Alice Marwick, an associate professor at the University of North Carolina at Chapel Hill who specializes in social media research, explained, “When we think of influencers, we imagine a blonde woman wearing a two-piece outfit, clutching a designer handbag, and posing on a hotel balcony.” This perception largely arose because Instagram, initially launched as a photo-sharing app in 2010, was well-suited for promoting aspirational lifestyle content. “The platform possesses an aesthetic quality that lends itself to beauty, lifestyle, travel, and food—these highly curated, visually appealing areas,” Professor Marwick added.
Another strain of social media fame centered around male YouTubers like Jake Paul and MrBeast, who garnered large followings, especially among young men, by relying on spectacle, fast-paced editing, and a brash persona.
When TikTok emerged, its short-form videos were rawer, less filtered, and individuals could achieve viral status simply by saying something intriguing to the camera or leading an unconventional life. Professor Marwick noted, “That’s where we find these blue-collar influencers. Although we know these jobs exist, we don’t really know what goes on behind the scenes.”
Ms. Jackson recounted that when she was growing up, she didn’t realize farming could be a viable career option unless one was born into it. She lacked female role models. She frequently receives messages from women from diverse backgrounds expressing gratitude for showcasing her day-to-day life. “I think it’s women, in general, being a little braver and trying things that society might discourage,” Ms. Jackson remarked.
Authenticity appears to be another key factor attracting audiences to these blue-collar creators. They don’t reside in content houses in Los Angeles, their feeds aren’t (yet) cluttered with sponsored posts, and they don’t appear to be using social media solely as a springboard to internet stardom. They have dedicated years to honing their respective trades.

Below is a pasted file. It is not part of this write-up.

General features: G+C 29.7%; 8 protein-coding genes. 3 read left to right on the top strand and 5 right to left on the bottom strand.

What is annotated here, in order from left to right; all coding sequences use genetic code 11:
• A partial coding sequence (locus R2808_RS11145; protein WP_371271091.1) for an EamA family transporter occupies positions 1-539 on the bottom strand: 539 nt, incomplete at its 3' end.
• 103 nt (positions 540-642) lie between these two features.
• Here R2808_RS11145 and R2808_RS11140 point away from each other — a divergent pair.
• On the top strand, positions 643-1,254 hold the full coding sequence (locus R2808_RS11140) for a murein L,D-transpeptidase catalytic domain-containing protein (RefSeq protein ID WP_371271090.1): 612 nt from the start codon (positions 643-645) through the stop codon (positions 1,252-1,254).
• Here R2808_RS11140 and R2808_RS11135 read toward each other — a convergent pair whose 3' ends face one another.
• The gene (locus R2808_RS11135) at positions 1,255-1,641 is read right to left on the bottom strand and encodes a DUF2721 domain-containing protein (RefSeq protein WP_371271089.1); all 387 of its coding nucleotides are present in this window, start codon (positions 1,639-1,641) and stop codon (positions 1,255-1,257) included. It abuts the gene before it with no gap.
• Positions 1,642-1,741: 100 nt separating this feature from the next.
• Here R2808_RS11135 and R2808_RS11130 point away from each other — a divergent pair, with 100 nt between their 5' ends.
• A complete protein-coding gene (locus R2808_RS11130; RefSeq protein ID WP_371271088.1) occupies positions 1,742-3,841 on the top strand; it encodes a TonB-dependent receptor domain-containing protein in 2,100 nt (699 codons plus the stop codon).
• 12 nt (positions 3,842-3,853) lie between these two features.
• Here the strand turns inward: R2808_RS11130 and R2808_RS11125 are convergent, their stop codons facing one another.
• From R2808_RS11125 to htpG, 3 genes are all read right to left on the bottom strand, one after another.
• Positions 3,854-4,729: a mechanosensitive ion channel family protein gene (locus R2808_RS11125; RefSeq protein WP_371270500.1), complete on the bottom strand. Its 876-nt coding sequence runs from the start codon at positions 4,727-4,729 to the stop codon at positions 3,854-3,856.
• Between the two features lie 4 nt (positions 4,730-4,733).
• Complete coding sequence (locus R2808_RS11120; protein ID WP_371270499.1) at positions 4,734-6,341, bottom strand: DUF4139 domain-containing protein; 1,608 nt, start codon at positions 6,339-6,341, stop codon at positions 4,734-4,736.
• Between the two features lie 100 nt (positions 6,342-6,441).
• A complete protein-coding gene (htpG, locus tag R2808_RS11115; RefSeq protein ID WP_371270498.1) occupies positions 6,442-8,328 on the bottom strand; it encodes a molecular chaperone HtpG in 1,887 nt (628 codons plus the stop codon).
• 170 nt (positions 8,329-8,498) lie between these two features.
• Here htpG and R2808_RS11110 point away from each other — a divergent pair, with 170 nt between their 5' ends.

Mr. Allen’s videos often feature a package of peanut M&Ms somewhere in the pilot’s cabin. He considers the candy his good luck charm and ensures he keeps a supply before embarking on international flights. When asked if he was being paid by Mars, the candy manufacturer, Mr. Allen chuckled and replied, “M&M’s should be paying me. I don’t think they’re aware of it.”
Mr. Allen’s path to TikTok fame was unexpected. He was an investor in a company that produces insect repellents, including a bedbug killer that was launched around the time the pandemic hit and hotels shuttered. In order to boost sales, he immersed himself in social media marketing and joined TikTok.
Mr. Allen reminisced, “Nobody cared about these bedbug products, but people started asking me, ‘Where are you flying?’ ‘What do you do?’ ‘Show us more of the airplane.'” He was surprised by the number of people who found aviation fascinating. Many of his followers are individuals who, for various reasons, are unable to travel and see the world. They perceive Mr. Allen as an ordinary guy. “I’m eating terribly,” Mr. Allen confessed. “I’m not getting proper rest. I’m grabbing food from convenience stores. There are truckers who can relate to that.”
His TikTok account has also proven to be an inspiration for aspiring young aviators, especially since pilots and crew members working for commercial airlines are prohibited by their employers from sharing revealing content like Mr. Allen’s.
During a recent plane delivery to Sanford, Florida, Mr. Allen was welcomed like a celebrity by 21-year-old Drew Cripe, a pilot on his way to obtaining an airline transportation license. Mr. Cripe remarked, “When you’re like me, trying to accumulate flight hours to qualify for the airlines, you’re aware of the pay and the daily routine of flying from Point A to Point B. However, you never get to witness what goes on behind the scenes. Bob is well-known around my flight school because he provides such unique insight into the world of commercial aviation.”
Mr. Allen’s charisma, smooth drawl, and genuine love for aviation shine through in his videos. He hails from Kentucky and possesses a natural on-camera presence.
Joe Seppi, the long-haul trucker whom Mr. Williams follows, has also achieved social media fame. He captivates his fans with a curmudgeonly personality and dry sense of humor.